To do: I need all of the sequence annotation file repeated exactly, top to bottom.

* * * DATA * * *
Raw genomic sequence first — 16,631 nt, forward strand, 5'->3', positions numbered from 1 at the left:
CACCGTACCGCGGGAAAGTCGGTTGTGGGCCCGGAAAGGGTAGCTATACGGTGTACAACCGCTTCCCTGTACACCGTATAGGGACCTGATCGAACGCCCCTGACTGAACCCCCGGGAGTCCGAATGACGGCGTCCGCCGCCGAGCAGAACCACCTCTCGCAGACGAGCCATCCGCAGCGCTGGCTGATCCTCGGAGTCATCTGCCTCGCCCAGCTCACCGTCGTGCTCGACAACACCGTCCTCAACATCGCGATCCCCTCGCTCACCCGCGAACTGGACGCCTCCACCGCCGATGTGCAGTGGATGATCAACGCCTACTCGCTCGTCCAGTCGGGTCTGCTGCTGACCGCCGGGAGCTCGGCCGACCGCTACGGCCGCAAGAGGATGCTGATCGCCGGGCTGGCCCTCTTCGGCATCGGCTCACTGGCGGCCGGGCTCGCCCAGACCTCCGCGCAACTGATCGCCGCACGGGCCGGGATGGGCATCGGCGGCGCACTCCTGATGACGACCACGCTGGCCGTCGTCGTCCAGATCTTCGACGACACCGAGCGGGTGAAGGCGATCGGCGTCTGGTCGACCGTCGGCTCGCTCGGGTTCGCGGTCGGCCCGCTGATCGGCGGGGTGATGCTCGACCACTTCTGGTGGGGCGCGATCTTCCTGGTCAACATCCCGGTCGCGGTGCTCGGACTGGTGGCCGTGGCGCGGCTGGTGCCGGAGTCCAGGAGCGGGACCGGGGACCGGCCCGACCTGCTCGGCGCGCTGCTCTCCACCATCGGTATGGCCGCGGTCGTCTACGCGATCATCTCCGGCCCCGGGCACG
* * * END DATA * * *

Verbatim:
Raw genomic sequence first — 16,631 nt, forward strand, 5'->3', positions numbered from 1 at the left:
CACCGTACCGCGGGAAAGTCGGTTGTGGGCCCGGAAAGGGTAGCTATACGGTGTACAACCGCTTCCCTGTACACCGTATAGGGACCTGATCGAACGCCCCTGACTGAACCCCCGGGAGTCCGAATGACGGCGTCCGCCGCCGAGCAGAACCACCTCTCGCAGACGAGCCATCCGCAGCGCTGGCTGATCCTCGGAGTCATCTGCCTCGCCCAGCTCACCGTCGTGCTCGACAACACCGTCCTCAACATCGCGATCCCCTCGCTCACCCGCGAACTGGACGCCTCCACCGCCGATGTGCAGTGGATGATCAACGCCTACTCGCTCGTCCAGTCGGGTCTGCTGCTGACCGCCGGGAGCTCGGCCGACCGCTACGGCCGCAAGAGGATGCTGATCGCCGGGCTGGCCCTCTTCGGCATCGGCTCACTGGCGGCCGGGCTCGCCCAGACCTCCGCGCAACTGATCGCCGCACGGGCCGGGATGGGCATCGGCGGCGCACTCCTGATGACGACCACGCTGGCCGTCGTCGTCCAGATCTTCGACGACACCGAGCGGGTGAAGGCGATCGGCGTCTGGTCGACCGTCGGCTCGCTCGGGTTCGCGGTCGGCCCGCTGATCGGCGGGGTGATGCTCGACCACTTCTGGTGGGGCGCGATCTTCCTGGTCAACATCCCGGTCGCGGTGCTCGGACTGGTGGCCGTGGCGCGGCTGGTGCCGGAGTCCAGGAGCGGGACCGGGGACCGGCCCGACCTGCTCGGCGCGCTGCTCTCCACCATCGGTATGGCCGCGGTCGTCTACGCGATCATCTCCGGCCCCGGGCACG